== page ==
Bahrain eases coronavirus restrictions, shops, industries to open

General view of Bahrain Financial Harbour is seen during early evening hours in Manama, Bahrain, May 2, 2020. (Reuters)
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Updated 06 May 2020

Bahrain eases coronavirus restrictions, shops, industries to open

  • Bahrain shuttered non-essential shops and businesses in late March and barred entry of foreign visitors

DUBAI: Shops and industrial enterprises in Bahrain can open from Thursday while restaurants will stay closed to in-house diners, the Health Ministry said, as the Gulf state eases restrictions designed to stop the spread of the new coronavirus.
Bahrain shuttered non-essential shops and businesses in late March and barred entry of foreign visitors, but did not impose a curfew, unlike some other Gulf states.
Health Ministry officials told a news conference on Wednesday that employees and customers must wear face masks and practice physical distancing. Cinemas, sports facilities and salons remain closed.
Bahrain has reported 3,720 infections with eight deaths from the virus. The total count in the six Gulf Arab states exceeds 76,000 with 421 deaths.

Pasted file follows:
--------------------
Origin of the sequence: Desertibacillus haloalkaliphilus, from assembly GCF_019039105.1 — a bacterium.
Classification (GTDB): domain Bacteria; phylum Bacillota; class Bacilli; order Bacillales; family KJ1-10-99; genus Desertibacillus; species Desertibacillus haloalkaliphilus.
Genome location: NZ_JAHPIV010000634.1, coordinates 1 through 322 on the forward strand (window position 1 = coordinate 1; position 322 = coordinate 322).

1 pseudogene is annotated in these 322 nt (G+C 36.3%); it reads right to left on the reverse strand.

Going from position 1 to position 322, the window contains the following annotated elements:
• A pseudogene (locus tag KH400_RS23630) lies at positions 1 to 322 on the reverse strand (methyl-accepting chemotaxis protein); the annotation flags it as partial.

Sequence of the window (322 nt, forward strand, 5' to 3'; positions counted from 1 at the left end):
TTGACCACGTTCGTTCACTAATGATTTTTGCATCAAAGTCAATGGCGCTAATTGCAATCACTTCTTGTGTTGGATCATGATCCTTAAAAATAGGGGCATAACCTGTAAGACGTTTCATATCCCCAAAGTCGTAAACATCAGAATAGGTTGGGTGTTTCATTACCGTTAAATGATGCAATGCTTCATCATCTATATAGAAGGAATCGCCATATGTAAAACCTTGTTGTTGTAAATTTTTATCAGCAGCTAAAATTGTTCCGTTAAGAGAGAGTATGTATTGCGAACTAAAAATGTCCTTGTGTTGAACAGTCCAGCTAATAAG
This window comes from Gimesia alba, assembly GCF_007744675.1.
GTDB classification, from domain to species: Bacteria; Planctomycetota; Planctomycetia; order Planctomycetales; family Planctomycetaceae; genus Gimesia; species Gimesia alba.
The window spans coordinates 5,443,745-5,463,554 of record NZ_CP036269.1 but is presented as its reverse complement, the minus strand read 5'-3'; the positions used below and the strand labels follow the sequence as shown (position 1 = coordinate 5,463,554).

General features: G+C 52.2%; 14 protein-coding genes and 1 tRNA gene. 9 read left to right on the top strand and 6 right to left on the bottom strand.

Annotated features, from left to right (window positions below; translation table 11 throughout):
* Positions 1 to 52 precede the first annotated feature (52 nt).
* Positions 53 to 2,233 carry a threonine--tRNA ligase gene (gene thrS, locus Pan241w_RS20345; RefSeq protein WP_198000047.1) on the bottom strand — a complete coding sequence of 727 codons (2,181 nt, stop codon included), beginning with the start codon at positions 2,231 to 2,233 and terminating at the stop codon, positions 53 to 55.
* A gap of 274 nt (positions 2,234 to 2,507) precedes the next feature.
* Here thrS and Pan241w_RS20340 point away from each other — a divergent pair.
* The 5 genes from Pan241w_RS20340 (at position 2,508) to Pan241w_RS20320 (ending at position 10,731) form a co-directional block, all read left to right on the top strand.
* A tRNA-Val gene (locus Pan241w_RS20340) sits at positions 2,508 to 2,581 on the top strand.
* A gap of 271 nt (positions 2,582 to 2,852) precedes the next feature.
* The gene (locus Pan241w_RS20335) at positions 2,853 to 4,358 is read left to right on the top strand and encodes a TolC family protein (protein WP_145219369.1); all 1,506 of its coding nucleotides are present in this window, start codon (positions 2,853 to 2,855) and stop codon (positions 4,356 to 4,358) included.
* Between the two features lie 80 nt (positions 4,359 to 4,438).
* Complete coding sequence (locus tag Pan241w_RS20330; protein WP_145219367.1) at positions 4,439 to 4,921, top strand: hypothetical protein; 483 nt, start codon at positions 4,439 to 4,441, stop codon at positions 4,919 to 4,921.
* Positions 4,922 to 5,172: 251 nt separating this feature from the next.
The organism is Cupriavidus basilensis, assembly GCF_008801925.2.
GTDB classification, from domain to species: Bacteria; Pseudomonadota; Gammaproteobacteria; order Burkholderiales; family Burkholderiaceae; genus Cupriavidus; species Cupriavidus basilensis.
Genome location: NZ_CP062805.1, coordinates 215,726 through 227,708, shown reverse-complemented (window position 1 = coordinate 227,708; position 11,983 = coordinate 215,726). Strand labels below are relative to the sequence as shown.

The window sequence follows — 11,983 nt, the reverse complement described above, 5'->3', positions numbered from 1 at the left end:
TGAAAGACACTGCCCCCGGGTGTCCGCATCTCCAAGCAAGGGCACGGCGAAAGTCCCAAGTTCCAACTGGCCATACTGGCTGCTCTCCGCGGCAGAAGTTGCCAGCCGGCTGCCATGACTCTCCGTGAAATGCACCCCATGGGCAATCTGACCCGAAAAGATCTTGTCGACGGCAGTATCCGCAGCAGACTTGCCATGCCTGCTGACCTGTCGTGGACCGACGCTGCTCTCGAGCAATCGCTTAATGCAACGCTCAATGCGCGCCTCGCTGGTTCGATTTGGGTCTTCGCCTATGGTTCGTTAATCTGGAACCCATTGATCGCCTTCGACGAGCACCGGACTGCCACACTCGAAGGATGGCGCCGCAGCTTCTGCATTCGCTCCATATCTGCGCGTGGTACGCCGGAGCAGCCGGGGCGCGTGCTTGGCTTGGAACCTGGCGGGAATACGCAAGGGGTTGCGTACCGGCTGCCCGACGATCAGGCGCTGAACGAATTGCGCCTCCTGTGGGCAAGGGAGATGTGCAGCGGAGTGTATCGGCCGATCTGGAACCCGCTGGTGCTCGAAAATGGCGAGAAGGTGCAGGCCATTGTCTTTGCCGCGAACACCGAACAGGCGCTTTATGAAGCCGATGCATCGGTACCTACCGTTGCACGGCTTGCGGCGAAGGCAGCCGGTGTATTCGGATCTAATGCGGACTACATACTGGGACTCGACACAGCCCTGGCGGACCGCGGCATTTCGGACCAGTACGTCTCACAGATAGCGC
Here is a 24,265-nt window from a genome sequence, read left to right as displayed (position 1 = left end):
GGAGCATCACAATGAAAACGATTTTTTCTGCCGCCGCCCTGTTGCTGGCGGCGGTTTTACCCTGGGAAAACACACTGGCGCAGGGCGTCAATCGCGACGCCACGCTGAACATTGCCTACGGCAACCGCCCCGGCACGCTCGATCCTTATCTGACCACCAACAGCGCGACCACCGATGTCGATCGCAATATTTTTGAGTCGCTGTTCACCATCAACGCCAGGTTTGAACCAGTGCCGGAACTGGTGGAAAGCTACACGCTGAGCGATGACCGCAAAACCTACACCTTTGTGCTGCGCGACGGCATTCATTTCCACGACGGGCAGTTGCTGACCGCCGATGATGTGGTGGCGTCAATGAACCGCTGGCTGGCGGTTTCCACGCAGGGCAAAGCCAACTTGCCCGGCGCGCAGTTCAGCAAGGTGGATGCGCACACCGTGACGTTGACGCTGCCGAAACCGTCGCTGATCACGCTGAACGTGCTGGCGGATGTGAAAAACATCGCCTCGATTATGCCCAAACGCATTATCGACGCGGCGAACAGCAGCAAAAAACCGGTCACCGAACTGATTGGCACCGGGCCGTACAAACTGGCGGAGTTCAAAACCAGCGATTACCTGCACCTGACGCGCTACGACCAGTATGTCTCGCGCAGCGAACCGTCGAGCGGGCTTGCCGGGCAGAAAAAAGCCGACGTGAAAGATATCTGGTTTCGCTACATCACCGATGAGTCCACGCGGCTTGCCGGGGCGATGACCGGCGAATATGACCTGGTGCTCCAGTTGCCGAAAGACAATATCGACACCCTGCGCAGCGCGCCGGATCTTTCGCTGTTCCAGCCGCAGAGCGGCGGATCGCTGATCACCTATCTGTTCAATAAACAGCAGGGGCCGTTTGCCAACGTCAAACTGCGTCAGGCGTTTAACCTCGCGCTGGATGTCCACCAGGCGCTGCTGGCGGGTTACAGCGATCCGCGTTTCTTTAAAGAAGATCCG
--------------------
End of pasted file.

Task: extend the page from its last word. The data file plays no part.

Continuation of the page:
Other Gulf countries eased curfews and other social and business restrictions with the start of the Muslim holy fasting month of Ramadan two weeks ago.
Bahrain this week opened a 152-bed COVID-19 field hospital intensive care unit on an empty piece of land in Sitra, as part of a plan to create 500 additional ICU beds for critical cases.


Lebanon’s foreign minister resigns amid economic crisis

Updated 03 August 2020

Lebanon’s foreign minister resigns amid economic crisis

  • Nassif Hitti submits resignation to the prime minister and leaves government house without making any comments
  • Hitti’s resignation is a blow to Hassan Diab’s government

BEIRUT: Lebanon’s foreign minister resigned on Monday, becoming the first Cabinet minister to defect from his post amid the severe economic and financial crisis striking the country.
Minister Nassif Hitti’s submitted his resignation to the prime minister and left the government house without making any comments.
A career diplomat, Hitti became foreign minister in January as part of Prime Minister Hassan Diab’s government. He was was reportedly unhappy with the government’s performance and lack of movement on promised reforms.
Local media reports said he also was angered by Diab’s criticism of French Foreign Minister Jean-Yves Le Drian following his visit to Beirut last month. Diab had said Le Drian “did not bring anything new” and was not properly informed about the reforms implemented by the Lebanese government.
It was not immediately clear whether his resignation would be accepted and whether one of the other ministers would assume his responsibilities in caretaker capacity until a new minister is appointed.
Hitti’s resignation is a blow to Diab’s government, which has struggled to implement reforms amid an unprecedented financial crisis and the coronavirus pandemic.